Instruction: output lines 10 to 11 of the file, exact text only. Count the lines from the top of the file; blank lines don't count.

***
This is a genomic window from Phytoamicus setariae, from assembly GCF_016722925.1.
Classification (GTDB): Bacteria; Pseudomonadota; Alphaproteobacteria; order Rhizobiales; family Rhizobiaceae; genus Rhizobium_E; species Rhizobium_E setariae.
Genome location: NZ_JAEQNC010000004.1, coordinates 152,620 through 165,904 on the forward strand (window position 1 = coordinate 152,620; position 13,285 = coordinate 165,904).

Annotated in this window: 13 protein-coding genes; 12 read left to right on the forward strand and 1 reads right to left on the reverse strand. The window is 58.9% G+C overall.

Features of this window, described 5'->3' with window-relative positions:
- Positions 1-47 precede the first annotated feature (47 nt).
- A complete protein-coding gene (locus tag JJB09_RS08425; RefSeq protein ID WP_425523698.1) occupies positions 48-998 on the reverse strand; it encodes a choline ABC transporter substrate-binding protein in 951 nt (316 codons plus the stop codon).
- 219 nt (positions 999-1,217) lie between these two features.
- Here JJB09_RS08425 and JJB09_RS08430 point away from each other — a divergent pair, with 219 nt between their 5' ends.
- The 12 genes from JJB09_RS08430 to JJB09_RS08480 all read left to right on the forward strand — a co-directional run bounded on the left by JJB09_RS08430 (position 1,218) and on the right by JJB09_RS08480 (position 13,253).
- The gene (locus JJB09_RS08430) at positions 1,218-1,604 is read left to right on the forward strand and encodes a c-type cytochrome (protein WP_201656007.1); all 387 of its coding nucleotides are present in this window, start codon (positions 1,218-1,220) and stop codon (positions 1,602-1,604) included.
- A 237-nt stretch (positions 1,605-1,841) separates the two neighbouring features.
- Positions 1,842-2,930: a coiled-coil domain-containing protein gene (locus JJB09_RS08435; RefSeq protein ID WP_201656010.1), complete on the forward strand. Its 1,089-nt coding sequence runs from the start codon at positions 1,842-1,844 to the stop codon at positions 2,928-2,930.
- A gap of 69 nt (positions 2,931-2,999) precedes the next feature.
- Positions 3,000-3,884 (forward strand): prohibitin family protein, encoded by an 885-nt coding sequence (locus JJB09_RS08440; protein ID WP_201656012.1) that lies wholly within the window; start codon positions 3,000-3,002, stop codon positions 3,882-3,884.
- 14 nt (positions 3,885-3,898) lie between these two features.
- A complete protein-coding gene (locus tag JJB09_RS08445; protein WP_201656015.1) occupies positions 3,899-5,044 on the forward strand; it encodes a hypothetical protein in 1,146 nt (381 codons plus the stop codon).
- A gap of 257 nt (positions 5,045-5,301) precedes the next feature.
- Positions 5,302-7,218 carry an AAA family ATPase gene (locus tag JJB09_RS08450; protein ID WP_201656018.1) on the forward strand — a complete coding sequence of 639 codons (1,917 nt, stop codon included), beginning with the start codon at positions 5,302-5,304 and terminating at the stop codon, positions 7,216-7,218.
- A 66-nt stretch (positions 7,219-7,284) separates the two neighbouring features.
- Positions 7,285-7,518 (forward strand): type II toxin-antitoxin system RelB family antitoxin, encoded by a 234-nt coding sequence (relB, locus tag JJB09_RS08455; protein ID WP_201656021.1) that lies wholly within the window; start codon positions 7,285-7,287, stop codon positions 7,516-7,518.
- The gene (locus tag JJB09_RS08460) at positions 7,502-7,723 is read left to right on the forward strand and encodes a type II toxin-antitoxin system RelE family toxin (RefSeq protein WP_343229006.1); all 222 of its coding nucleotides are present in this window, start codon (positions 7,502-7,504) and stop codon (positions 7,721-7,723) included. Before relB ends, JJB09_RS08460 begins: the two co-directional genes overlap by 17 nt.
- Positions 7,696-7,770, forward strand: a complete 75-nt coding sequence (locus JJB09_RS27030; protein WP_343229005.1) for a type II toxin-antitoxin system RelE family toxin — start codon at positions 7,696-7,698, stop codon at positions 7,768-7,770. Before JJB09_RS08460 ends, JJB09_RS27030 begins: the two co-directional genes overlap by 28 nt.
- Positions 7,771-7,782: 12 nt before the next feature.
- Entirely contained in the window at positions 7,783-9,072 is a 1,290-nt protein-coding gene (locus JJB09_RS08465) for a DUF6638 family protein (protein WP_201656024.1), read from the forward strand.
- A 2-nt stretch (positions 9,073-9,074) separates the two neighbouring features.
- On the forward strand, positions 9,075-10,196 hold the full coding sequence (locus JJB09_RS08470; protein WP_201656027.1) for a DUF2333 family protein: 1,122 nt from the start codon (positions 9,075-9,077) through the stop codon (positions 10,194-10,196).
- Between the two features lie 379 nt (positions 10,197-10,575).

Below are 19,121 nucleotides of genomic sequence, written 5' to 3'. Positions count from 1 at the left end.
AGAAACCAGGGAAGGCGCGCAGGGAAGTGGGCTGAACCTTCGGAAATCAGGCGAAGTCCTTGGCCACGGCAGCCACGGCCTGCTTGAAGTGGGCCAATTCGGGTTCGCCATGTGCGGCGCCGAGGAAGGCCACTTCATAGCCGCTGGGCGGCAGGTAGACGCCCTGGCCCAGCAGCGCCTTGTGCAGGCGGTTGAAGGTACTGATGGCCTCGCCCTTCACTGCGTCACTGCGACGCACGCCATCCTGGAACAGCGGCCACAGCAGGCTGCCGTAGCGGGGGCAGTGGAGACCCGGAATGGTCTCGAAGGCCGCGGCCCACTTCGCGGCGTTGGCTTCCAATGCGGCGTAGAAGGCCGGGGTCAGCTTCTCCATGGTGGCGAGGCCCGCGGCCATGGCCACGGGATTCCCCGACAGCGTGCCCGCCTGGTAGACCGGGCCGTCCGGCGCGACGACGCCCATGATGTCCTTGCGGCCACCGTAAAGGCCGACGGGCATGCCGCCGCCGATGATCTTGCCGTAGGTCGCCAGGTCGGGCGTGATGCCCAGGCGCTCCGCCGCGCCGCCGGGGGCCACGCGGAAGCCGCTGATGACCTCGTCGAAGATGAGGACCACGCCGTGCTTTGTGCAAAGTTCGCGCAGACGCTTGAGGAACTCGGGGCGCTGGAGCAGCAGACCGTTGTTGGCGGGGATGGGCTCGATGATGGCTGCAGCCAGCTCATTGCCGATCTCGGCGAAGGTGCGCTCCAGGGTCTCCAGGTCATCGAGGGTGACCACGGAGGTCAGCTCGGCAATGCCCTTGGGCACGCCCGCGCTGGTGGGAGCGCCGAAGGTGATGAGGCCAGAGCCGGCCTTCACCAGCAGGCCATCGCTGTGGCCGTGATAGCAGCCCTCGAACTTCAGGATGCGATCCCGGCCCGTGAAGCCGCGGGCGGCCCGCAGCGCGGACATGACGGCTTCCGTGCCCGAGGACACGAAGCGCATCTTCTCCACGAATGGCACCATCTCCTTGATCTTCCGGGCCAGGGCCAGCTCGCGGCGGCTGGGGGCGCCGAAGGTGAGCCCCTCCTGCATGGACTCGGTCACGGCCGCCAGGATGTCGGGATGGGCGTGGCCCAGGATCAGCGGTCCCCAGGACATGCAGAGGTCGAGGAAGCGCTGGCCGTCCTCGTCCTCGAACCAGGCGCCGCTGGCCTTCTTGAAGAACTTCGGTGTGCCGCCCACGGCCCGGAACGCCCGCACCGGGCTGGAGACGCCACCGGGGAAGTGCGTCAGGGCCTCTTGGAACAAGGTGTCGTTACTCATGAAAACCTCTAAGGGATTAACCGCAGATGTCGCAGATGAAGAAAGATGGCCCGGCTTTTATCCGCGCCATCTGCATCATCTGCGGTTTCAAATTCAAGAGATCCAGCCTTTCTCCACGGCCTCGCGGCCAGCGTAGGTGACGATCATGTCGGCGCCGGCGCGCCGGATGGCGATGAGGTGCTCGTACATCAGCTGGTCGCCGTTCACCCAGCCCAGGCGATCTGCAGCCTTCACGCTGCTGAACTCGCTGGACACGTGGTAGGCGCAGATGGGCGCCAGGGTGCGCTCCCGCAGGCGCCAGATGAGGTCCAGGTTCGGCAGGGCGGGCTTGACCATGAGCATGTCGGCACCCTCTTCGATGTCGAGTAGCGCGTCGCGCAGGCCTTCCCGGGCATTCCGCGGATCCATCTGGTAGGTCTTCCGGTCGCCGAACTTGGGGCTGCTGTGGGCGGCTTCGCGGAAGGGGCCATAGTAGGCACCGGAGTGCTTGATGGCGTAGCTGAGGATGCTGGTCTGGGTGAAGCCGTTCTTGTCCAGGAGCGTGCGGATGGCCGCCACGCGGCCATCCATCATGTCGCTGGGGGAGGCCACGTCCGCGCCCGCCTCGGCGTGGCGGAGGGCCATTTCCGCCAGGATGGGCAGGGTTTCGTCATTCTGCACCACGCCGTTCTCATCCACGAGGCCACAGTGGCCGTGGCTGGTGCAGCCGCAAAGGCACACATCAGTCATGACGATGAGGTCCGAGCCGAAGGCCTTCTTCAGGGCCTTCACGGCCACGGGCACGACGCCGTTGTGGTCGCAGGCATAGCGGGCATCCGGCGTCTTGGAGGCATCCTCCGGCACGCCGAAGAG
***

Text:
- The 12 genes from JJB09_RS08430 to JJB09_RS08480 all read left to right on the forward strand — a co-directional run bounded on the left by JJB09_RS08430 (position 1,218) and on the right by JJB09_RS08480 (position 13,253).
- The gene (locus JJB09_RS08430) at positions 1,218-1,604 is read left to right on the forward strand and encodes a c-type cytochrome (protein WP_201656007.1); all 387 of its coding nucleotides are present in this window, start codon (positions 1,218-1,220) and stop codon (positions 1,602-1,604) included.